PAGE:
Finally, CGAP recommends using the following questions to guide policy discussions:
- What are the most problematic transitions in your country context?
- How can financial services support each of these transitions?
- What policy tools can governments use to promote youth financial services?
- What policy tools can governments use to ensure youth are protected as they start using financial services?
- How can different government ministries work together to implement comprehensive policies to address youth transitions?
- How can government best work with the private sector to facilitate youth access to financial services?
The Center for Financial Inclusion (CFI) 4 recently conducted a study analyzing the changing demographics of middle and lower income countries. The study points out that in middle income countries, which represent most of the developing world’s population, falling birthrates and increasing life expectancy are contributing to a growing population of mature adults, aged 40-70. Only the lowest income countries will still maintain a growing youth population for the next few decades. These differing demographic realities should be considered on a country-by-country basis as decision makers design the most appropriate strategy for financial inclusion. CFI indicates that financial inclusion strategies and products should take a lifecycle approach into consideration. As part of its paper, CFI shared the following chart to help map out a financial inclusion strategy based on a country’s individual demographic reality. Adapting this chart based on CGAP’s youth-specific considerations, mentioned above, can be a good start to address youth financial inclusion.
Five years ago, a survey indicated that less than 5 percent of Filipino children save regularly. In addition, the latest Consumer Finance Survey indicated that only about 20 percent of Philippine households have bank accounts. In response, the Bangko Sentral ng Pilipinas or BSP (the Philippine central bank) launched the “Kiddie Account Program (KAP)” in partnership with 12 banks, including some of the country’s largest banks, and a combined network of about 3,000 branches across the country, in 2011.
To develop the habit of saving regularly among the Philippines’ 14 million elementary schoolchildren, KAP allows kids, seven and older, to open savings accounts with an initial deposit of Philippine Peso 100.00 or about US$2.50 with no required maintaining balance. To encourage greater uptake, the Philippine Department of Education has integrated lessons on saving and money management into the public school curriculum from grade one to grade six.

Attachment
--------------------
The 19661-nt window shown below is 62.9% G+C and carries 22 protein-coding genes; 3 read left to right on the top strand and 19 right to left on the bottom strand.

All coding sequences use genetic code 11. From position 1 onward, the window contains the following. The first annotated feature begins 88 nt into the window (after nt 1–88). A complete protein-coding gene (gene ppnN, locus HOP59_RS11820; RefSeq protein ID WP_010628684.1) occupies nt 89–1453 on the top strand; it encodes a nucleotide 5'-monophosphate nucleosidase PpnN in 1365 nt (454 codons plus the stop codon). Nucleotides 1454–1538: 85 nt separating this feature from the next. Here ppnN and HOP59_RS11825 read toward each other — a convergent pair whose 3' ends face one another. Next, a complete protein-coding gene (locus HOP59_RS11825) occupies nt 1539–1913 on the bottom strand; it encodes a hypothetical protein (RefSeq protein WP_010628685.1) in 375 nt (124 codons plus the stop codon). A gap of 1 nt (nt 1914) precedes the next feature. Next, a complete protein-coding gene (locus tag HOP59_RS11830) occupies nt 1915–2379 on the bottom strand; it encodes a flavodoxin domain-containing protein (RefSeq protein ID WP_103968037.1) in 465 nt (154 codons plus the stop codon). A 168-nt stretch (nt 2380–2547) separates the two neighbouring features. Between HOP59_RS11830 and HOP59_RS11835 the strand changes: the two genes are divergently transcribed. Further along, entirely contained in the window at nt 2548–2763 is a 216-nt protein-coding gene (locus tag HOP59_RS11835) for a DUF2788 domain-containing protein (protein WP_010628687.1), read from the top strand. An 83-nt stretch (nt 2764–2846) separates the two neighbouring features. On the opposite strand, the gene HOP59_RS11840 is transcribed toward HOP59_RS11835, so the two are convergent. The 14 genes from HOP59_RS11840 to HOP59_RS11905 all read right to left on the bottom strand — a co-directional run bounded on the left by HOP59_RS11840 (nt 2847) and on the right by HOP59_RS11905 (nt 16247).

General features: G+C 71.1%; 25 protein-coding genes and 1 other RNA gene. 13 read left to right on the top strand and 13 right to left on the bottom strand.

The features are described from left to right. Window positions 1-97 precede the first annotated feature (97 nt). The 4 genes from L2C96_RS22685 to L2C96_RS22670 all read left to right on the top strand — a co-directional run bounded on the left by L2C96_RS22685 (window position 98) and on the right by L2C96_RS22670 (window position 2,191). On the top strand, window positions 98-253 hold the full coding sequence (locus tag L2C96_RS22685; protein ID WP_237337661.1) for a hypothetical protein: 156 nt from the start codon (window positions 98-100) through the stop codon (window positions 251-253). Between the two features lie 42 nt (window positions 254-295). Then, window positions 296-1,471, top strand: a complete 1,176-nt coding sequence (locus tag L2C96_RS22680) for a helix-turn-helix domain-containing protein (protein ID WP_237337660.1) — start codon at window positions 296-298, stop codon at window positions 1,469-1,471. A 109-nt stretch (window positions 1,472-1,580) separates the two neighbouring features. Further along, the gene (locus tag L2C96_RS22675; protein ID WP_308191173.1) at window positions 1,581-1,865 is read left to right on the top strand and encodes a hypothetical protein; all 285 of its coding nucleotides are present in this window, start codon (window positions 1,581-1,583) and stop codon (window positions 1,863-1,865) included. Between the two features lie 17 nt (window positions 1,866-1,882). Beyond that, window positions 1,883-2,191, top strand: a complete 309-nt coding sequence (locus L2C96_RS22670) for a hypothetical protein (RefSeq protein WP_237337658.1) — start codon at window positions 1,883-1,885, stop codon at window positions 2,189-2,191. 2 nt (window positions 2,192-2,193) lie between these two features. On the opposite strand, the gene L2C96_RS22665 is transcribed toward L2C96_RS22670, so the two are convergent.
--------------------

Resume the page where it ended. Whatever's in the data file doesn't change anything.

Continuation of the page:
The goal of the program is to make saving affordable and convenient for schoolchildren. To encourage regular deposits, the banks will bring services to the schools starting next year. The Bank Marketing Association of the Philippines has also organized a campaign to encourage banks to compete against one another for kiddie clients.
Since Filipino children wield influence on their households, the BSP feels it is possible that kids who save will similarly motivate the adults in their household to also save regularly. The BSP looks forward to nurturing a new generation of Filipino savers, who spend wisely, and who know how to manage and invest their money prudently.
- 1. YouthSave is a consortium project led by Save the Children in partnership with the Center for Social Development at Washington University in St. Louis (CSD), the New America Foundation (NAF), CGAP (Consultative Group to Assist the Poor), and supported by The MasterCard Foundation. The YouthSave Consortium and its local partners - financial institutions and researchers - are committed to developing, delivering, and testing savings products accessible to low-income youth in Colombia, Ghana, Kenya, and Nepal. Through this project, the Consortium will share lessons and resources on delivering savings services sustainably, while improving the life chances of low-income youth in the developing world.
- 2. The MasterCard Foundation advances microfinance and youth learning to promote financial inclusion and prosperity. Through collaboration with committed partners in 48 developing countries, The MasterCard Foundation is helping people living in poverty to access opportunities to learn and prosper.
- 3. Silatech is a dynamic social initiative that works to create jobs and expand economic opportunities for young people throughout the Arab world. They promote large-scale job creation, entrepreneurship, access to capital and markets, and the participation and engagement of young people in economic and social development. Founded in 2008 by Her Highness Sheikha Moza bint Nasser, Silatech finds innovative solutions to challenging problems, working with a wide spectrum of NGOs, governments and the private sector to foster sustainable, positive change for Arab youth.
- 4. The Center for Financial Inclusion at ACCION (CFI) was launched in 2008 to help bring about the conditions to achieve full financial inclusion around the world. Constructing a financial inclusion sector that reaches everyone with quality services will require the combined efforts of many actors. CFI contributes to full inclusion by collaborating with sector participants to tackle challenges beyond the scope of any one actor, using a toolkit that moves from thought leadership to action.